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EDWARD VII 1841-1910


Grand Master of England, 1874-1900
King of Great Britain, 1901-1910


From Proceedings, Page 1910-82, address of the Grand Master:

Albert Edward, the second child of Queen Victoria and Prince Albert, was born in London Nov. 9, 1841. He was created Prince of Wales Dec. 8, 1841, and Earl of Dublin Jan. 17, 1850. He received other titles under the Statute of Edward III., Scottish titles from Robert III. of Scotland, and Irish titles were conferred upon him by Queen Victoria Sept. 10, 1849.

In 1860 he visited America, arriving in Boston October 1 at four o'clock in the afternoon. He was given a reception by the civil and military authorities and by people of the State. Bro. Nathaniel P. Banks, who was Governor, escorted him to the Revere House, the dragoons and infantry forming a grand procession amidst the greatest cheering by the people who lined the streets. October 18 was made by proclamation a holiday in Boston in honor of the Prince; the places of business were closed and there was a quiet Sunday-like appearance. At eleven o'clock A.M. the Prince€ visited the Governor at the State House; receptions were held in the Representative and Senate Chambers, followed by a review of the State militia. In the afternoon two thousand children welcomed him in Music Hall, singing the national ode written by Oliver Wendell Holmes. In the evening a ball was given in his honor at the Boston Theatre. The next day the Prince visited Cambridge and Mount Auburn. On October 20 His Royal Highness and suite, "amidst every demonstration of esteem and affection from the persons who had helped to entertain him, and the whole people of Boston, took their departure from that interesting city for Portland."

In 1863, he married at Windsor, England, Alexandra, eldest daughter of Christian IX. of Denmark. She survives her royal husband, comforted and strengthened by the sympathy of the civilized world.

The Prince of Wales was initiated into the mysteries of Freemasonry by the King of Sweden in December, 1868, while on a visit to Stockholm. In September, 1869, the Grand Lodge of England conferred upon him the rank of Past Grand Master, and in December of the same year he became Grand Master of the United Grand Lodge of Ancient Free and Accepted Masons of England. He held this position for twenty-seven years, 1874-1900, during which time one thousand three hundred and eleven new lodges were added to the English Register, and ten millions of dollars were expended by the Grand Lodge in charity.

On his elevation to the throne he was succeeded as Grand Master by his brother, His Royal Highness the Duke of Connaught and Strathearn. In reply to an address to the King by the Grand Lodge, he said, "I shall not cease to retain the same deep interest that I have always felt in Freemasonry, and as Protector of English Freemasonry I shall continue to watch over its interests and to rejoice over its prosperity and growth."

King Edward VII. died May 6, 1910, and his remains were deposited in their resting-place May 20. Around his bier were gathered the representatives of the Republics and Kingdoms of the earth. His last words reveal the calmness and satisfaction of his mind: "Well, it is all over, but I think I have done my duty."

Expressive of our regret at the death of our distinguished Brother and of our sincere sympathy with our English Brethren, I sent the following communication which, with the reply received from the Grand Secretary of England, will be read by the Recording Grand Secretary:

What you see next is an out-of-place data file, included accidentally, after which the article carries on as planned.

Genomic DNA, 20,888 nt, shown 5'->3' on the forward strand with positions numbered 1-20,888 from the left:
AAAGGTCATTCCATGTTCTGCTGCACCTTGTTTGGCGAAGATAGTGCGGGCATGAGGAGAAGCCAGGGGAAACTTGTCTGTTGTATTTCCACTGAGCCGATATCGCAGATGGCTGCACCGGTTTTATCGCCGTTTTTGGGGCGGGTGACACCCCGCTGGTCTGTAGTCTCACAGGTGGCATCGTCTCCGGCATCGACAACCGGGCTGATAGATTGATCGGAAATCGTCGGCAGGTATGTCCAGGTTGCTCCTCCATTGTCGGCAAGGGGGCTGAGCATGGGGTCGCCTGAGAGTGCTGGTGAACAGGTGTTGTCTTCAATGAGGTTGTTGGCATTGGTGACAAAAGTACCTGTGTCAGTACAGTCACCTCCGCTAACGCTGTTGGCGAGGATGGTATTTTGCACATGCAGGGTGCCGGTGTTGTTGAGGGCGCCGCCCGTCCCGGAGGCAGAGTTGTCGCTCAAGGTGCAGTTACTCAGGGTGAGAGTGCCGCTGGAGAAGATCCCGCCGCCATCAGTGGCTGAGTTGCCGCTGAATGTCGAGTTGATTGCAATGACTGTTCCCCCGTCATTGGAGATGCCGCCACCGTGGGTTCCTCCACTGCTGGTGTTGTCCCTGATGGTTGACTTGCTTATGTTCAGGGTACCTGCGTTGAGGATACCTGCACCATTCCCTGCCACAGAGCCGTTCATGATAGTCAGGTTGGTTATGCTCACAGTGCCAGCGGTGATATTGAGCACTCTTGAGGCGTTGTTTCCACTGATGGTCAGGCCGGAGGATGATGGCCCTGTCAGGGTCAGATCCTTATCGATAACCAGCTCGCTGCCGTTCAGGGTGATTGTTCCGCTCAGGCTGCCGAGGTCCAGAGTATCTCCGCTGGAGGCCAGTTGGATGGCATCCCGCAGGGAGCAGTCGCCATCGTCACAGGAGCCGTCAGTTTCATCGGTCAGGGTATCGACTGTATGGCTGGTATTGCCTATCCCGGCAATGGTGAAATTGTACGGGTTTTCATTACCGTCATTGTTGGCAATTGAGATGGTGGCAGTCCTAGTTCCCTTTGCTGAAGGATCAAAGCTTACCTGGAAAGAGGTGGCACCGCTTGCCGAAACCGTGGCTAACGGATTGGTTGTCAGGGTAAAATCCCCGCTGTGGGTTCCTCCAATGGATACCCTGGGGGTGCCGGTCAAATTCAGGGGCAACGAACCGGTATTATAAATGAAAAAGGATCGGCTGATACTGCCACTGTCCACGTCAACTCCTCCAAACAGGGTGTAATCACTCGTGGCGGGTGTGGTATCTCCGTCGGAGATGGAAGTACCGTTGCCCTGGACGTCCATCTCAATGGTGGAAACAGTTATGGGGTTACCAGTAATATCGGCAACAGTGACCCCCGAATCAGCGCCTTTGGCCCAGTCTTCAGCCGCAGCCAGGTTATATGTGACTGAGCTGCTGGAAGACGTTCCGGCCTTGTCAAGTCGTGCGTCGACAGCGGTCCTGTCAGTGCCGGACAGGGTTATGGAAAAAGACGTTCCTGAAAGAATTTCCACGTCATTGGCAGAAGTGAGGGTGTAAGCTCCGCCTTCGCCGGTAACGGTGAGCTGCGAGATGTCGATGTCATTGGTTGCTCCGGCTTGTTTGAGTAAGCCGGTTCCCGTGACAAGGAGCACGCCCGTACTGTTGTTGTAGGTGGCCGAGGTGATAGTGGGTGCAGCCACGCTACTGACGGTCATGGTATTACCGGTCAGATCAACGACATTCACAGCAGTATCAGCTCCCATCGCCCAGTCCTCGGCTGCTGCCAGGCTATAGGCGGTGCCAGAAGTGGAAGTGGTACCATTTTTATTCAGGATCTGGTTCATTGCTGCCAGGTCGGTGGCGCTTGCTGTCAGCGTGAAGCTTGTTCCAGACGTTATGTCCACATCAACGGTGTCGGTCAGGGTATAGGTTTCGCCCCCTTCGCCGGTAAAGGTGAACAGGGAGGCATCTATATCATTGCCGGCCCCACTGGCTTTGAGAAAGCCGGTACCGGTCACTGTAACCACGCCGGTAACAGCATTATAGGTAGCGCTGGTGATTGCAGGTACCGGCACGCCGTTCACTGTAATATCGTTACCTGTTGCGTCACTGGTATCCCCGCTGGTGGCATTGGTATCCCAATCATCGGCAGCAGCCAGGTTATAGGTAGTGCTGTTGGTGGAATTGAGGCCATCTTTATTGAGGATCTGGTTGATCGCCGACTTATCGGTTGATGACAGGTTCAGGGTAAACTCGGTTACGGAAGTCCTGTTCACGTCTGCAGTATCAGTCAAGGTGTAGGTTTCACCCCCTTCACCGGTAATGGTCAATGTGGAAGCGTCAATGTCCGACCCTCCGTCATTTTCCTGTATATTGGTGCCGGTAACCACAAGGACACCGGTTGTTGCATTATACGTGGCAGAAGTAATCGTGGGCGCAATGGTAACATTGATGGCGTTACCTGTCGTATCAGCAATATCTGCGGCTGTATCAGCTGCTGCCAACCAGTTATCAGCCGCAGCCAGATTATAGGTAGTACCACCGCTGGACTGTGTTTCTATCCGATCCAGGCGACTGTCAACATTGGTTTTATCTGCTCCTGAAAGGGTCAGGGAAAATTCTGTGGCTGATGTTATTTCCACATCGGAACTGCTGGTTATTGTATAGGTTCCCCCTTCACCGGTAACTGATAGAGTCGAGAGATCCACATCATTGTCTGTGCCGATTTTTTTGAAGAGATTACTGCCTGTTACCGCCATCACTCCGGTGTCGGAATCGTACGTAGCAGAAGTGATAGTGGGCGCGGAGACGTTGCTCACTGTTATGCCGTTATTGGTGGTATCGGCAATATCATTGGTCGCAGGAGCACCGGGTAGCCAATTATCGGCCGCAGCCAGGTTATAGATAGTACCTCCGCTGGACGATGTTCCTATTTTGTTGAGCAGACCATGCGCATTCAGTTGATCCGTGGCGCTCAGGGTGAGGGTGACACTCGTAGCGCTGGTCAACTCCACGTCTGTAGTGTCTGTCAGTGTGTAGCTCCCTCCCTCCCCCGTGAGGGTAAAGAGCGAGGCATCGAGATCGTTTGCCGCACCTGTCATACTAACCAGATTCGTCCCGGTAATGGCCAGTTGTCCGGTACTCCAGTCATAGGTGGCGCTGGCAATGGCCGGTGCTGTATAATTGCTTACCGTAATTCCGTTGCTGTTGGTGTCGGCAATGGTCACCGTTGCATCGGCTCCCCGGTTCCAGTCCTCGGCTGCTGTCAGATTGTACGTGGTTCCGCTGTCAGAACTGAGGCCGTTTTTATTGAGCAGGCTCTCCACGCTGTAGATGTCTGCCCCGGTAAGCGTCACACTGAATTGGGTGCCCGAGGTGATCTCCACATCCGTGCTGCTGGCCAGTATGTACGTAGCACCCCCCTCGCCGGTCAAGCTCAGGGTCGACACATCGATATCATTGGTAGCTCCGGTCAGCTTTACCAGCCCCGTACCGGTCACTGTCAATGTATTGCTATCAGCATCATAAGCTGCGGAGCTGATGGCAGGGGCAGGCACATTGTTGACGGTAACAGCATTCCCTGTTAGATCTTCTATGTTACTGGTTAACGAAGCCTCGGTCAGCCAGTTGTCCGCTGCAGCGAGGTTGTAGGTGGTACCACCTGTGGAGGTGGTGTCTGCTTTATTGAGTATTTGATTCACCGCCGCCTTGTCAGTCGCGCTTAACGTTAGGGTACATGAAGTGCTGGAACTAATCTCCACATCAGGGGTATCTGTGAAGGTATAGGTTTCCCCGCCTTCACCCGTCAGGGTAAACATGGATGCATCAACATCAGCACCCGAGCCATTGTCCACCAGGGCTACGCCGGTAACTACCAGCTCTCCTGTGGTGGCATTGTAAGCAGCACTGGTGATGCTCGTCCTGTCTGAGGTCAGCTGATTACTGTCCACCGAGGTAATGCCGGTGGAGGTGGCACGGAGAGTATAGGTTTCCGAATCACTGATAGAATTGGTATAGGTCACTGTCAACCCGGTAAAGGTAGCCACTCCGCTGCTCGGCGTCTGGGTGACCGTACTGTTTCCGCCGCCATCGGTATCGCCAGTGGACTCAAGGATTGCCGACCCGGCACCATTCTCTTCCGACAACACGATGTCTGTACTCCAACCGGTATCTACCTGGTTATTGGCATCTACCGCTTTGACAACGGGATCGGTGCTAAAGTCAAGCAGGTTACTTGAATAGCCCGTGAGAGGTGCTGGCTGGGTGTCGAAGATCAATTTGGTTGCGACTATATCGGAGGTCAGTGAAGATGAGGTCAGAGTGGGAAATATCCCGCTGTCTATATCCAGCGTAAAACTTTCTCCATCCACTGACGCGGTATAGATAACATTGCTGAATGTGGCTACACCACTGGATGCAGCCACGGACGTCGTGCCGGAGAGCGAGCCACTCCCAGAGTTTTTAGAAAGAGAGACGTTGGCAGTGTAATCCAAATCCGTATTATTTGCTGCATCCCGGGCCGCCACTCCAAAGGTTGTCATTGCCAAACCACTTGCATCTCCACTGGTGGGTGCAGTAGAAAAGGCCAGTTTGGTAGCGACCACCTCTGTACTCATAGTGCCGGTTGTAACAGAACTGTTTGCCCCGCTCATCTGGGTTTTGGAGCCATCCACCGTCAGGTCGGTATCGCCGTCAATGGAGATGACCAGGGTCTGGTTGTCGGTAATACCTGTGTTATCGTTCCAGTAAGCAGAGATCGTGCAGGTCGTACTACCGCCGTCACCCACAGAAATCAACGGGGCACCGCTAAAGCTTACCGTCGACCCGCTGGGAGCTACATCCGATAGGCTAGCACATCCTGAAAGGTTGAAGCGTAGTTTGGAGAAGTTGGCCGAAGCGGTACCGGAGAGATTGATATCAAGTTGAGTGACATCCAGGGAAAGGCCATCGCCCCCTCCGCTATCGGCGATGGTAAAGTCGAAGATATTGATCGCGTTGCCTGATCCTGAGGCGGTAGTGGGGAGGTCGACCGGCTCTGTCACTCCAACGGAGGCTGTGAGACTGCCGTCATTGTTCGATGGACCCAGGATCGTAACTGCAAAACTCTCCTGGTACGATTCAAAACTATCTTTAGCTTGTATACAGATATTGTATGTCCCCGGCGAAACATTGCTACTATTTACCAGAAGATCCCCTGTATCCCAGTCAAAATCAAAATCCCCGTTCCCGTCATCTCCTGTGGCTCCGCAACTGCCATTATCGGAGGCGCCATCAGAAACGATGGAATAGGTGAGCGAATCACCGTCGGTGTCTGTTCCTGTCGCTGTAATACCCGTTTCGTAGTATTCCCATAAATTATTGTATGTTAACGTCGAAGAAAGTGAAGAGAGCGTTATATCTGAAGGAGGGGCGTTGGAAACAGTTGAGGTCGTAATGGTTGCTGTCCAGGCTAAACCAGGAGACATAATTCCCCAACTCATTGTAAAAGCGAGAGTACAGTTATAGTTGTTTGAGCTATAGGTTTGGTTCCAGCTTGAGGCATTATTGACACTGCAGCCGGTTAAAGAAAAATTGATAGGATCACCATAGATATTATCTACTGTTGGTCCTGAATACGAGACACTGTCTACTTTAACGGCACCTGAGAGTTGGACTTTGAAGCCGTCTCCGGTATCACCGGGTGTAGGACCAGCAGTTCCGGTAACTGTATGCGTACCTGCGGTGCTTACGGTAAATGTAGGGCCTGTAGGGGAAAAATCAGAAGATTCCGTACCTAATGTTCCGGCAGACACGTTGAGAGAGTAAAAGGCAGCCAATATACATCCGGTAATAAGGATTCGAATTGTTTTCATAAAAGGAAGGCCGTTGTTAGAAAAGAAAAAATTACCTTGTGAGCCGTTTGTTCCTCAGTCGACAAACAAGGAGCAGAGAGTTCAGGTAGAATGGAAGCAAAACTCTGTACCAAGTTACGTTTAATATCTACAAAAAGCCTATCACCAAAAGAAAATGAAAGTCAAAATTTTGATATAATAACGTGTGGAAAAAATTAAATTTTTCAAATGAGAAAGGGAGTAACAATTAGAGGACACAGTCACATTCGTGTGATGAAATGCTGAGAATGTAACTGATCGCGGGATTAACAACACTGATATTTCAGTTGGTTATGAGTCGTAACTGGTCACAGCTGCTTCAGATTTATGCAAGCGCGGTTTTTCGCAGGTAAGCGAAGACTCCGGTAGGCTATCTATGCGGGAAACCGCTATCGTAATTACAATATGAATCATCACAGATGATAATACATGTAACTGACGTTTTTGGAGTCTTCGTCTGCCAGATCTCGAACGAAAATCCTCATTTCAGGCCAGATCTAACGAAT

Boston May 7, 1910.

His Royal Highness the Duke of Connaught and Strathearn, K.G., Most Worshipful Grand Master of the United, Grand, Lodge of England,

Most Worshipful, and Dear Brother: Without waiting for official information of the death of his Majesty, King Edward VII., Past Most Worshipful Grand Master of the United Grand Lodge of England, the Most Worshipful Grand Lodge of Massachusetts, indebted to the Grand Lodge of England for the initial authority under which constituted Freemasonry was established in North America, desire to express their sincere and profound regret at the death of so eminent and distinguished a Mason, the Protector of English Freemasons, and to offer to the Brethren of the Fraternity represented by your Most Worshipful Grand Lodge their condolence in this hour of bereavement. We shall ever cherish in fraternal remembrance the distinguished services of our late Most Worshipful Brother, not the least of which was rendered when he consented to assume the office of Grand Master, since then so ably filled by him and by yourself, and we desire to unite with our Brethren of England in cherishing the memory of one who, appreciating the Fraternity, was pleased to lend his countenance and presence to the propagation of the moral and humanitarian principles which our Fraternity represents.

We also desire to tender most courteously our sincere sympathy to you, his brother, and to the other members of the Royal Family.

ln the name of,the Grand Lodge of Massachusetts,
Dana Judson Flanders,
Most Worshipful Grand Master.

Att€ested and entered upon the records of the Grand Lodge.
Thomas W. Davis, Recording Grand Secretary.

United Grand Lodge of England,
Freemasons' Hall,
Great Queen St., London, W.C.,
27 May, 1910.

Most Worshipful and dear Brother: I have received the commands of the Most Worshipful Grand Master to ask you to be so good as to convey to the Brethren of the Most Worshipful Grand Lodge of Massachusetts the grateful thanks of His Royal Highness and of the Grand Lodge of England for the fraternal sentiments expressed in your communication of the 7th instant, and for heir sympathy with himself and the other members of the Royal Family in their deep sorrow.

I am, Most Worshipful and dear Brother,
Yours faithfully anal fraternally,

E. Letchworth.

Distinguished Brothers